INATTENTIONAL BLINDNESS FOR REDIRECTED WALKING USING DYNAMIC FOVEATED RENDERING
Foveated rendering redirection technique to freely explore open world virtual environments
Challenge in virtual reality applications
- Virtual reality (VR) technology is used in various domains such as gaming, entertainment, education, healthcare and business.
- Locomotion is one of the most significant unsolved problems in the field of Virtual Reality (VR). To deliver an immersive and comfortable VR experience, the coupling between physical and virtual motions is critically important.
- Most VR experiences either restrict user movements within limited “room-scale” spaces (e.g. 4mx4m) or utilize alternative virtual locomotion techniques that are widely associated with negative effects such as simulator sickness and spatial disorientation such as flying, teleportation, etc.
- Redirected walking is a VR locomotion technique which enables users to navigate virtual environments (VEs) that are spatially larger than the available physical tracked space.
- Limitations of existing techniques, such as warping, introduce visual artifacts and distort the user’s field of view, forcing users to look away by stimulating saccades with the use of flashing spots in screen space, or using accelerated head rotations to redirect the users.
- These stimulants can be distracting to the user and can result in less immersive user experience.
Novel redirected walking technique
- The proposed invention does not redirect the user by warping the VE, stimulation saccades, or using accelerated head rotations.
- This invention is a novel technique for redirected walking in VR based on the psychological phenomenon of inattentional blindness that is induced by the moderated cognitive task at hand.
- Based on the user’s visual fixation points, the user’s view were divided into zones (Fig. 1).
- Spatially-varying rotations are applied according to the zone’s importance and are rendered using foveated rendering.
- It is a real-time technique that is applicable to small and large physical spaces.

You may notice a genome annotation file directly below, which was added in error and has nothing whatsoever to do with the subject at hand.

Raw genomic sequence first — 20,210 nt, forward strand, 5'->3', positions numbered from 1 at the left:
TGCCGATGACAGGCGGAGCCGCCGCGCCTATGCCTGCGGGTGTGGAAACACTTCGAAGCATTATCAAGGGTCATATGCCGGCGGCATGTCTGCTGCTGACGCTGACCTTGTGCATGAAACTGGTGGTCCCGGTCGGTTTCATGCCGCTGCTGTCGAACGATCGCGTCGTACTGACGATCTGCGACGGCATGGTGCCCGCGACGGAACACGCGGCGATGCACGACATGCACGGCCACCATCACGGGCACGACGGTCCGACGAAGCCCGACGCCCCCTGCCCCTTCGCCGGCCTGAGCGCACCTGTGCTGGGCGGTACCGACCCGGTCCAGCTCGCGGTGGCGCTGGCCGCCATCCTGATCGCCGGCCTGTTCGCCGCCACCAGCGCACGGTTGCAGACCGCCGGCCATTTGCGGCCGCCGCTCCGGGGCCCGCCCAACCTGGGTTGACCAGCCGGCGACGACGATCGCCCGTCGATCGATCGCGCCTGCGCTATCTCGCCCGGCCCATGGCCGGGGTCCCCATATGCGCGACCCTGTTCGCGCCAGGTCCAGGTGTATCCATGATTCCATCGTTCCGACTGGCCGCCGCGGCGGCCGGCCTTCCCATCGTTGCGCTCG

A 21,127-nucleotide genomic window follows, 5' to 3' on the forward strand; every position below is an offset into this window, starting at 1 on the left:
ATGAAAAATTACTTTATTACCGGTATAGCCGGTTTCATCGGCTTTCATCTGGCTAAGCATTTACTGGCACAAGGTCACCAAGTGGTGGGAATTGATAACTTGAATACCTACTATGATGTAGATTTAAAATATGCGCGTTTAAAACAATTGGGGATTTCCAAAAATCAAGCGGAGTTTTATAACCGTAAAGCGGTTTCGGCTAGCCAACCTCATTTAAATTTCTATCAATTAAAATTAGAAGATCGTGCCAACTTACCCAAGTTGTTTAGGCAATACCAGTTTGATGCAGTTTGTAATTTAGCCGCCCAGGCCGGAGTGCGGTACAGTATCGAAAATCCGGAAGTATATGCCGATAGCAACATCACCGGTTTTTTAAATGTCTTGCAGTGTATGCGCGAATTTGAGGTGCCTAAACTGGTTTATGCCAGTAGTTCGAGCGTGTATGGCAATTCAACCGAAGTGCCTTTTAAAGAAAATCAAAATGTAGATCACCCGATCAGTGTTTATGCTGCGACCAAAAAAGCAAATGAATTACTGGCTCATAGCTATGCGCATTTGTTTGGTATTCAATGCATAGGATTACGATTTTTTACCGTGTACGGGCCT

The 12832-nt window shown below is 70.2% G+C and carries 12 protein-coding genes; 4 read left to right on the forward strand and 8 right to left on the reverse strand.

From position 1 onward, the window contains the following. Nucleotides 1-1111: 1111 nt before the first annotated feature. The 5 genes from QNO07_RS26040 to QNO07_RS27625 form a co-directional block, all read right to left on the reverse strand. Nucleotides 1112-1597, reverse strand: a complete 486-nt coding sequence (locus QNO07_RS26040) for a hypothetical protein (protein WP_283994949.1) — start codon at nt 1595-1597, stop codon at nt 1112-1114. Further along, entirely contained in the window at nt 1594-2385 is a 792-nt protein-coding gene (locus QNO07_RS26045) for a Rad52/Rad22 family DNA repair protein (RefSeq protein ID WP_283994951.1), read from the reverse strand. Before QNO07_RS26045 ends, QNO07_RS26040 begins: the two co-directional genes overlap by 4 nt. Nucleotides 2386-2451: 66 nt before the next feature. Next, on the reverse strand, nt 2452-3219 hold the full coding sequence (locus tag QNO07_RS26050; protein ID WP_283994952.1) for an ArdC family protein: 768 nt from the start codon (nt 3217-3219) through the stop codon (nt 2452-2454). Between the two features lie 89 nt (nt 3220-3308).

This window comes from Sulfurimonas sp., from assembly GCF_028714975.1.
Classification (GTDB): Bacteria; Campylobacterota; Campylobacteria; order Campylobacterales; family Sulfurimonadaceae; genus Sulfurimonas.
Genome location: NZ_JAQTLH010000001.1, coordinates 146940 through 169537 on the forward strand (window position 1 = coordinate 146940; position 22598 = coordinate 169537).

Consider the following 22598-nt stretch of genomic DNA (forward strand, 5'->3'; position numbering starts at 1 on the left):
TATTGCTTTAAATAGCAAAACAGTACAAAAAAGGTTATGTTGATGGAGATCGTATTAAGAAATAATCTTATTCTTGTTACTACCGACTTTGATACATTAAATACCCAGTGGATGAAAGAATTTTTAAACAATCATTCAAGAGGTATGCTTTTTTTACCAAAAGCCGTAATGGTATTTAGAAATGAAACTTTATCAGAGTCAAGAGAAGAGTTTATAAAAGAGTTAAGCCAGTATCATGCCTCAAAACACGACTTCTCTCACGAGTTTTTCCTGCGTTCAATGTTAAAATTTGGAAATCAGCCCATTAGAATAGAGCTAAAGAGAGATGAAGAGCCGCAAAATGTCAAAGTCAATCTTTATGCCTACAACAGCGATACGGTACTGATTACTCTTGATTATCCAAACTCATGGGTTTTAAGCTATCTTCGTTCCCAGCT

- It does not require the use of stimulated saccades but rather takes advantage of naturally occurring saccades and blinks.
- Technology developed by Charalambos Poullis, and Yashas Joshi (Department of Computer Science and Software Engineering, Concordia University).
- The technique uses natural visual suppressions such as eye blinks and saccades to make subtle rotations to the VE without the user’s knowledge.
- The technique does not require any additional or artificial stimulation to trigger the saccades or blinks to make a redirection.
- Foveated rendering reduces the overall GPU workload and helps achieve real time performance.
- The technique is indeed effective and can handle long straight walks. This allows users to freely explore open world VEs.
- Virtual reality world where the user needs to explore a VE that is bigger than the available physical tracked space and has moderate cognitive workload.
- Gaming, training, and simulation in VR.
- Exploring the real world in applications such as Google Earth or Google Maps in conjunction with any moderate cognitive task.
- A street view application developed in VR where the user could visit various places virtually around the world.
- Technology available for licensing.
- Co-development, partnering.
- Provisional patent application filed.
Charalambos Poullis, Professor, Department of Computer Science and Software Engineering
Prof. POULLIS received the B.Sc. degree (Hons.) in computing and information systems from The University of Manchester, U.K., in 2001, and the M.Sc. degree in computing science with specialization in multimedia and creative technologies and the Ph.D. degree in computer science from the University of Southern California (USC), Los Angeles, USA, in 2003 and 2008, respectively. He is currently an Associate Professor with the Department of Computer Science and Software Engineering, Gina Cody School of Engineering and Computer Science, Concordia University, where he also serves as the Director of the Immersive and Creative Technologies (ICT) Lab. His current research interest includes at the intersection of computer vision and computer graphics. More specifically, he is involved in fundamental and applied research including the following areas feature extraction & classification, acquisition technologies & 3D reconstruction, photo-realistic rendering, and virtual & augmented reality. He is also a Senior Member of the Institute of Electrical and Electronics Engineers (IEEE) Computer Society, and a member of the Association for Computing Machinery (ACM), Marie Curie Alumni Association (MCAA), and British Machine Vision Association (BMVA). He has been serving as a Regular Reviewer in numerous premier conferences and journals, since 2003.
Yashas Joshi, Researcher, Department of Computer Science and Software Engineering
Yashas Joshi received the B.Tech. Degree in electronics and communication engineering from the Vellore Institute of Technology (VIT), Vellore, India, in 2018. He is currently pursuing the M.Sc. degree in computer science with the Immersive and Creative Technologies Lab, Department of Computer Science and Software Engineering, Gina Cody School of Engineering and Computer Science, Concordia University. He specializes in Game Design an Development and is certified by Michigan State University. He also served as a Game Design Instructor in GirlSET Summer School held at Concordia University, in 2019. He is inclined towards applied research with his current research interests being in new interaction and navigation solutions within the context of virtual and augmented reality.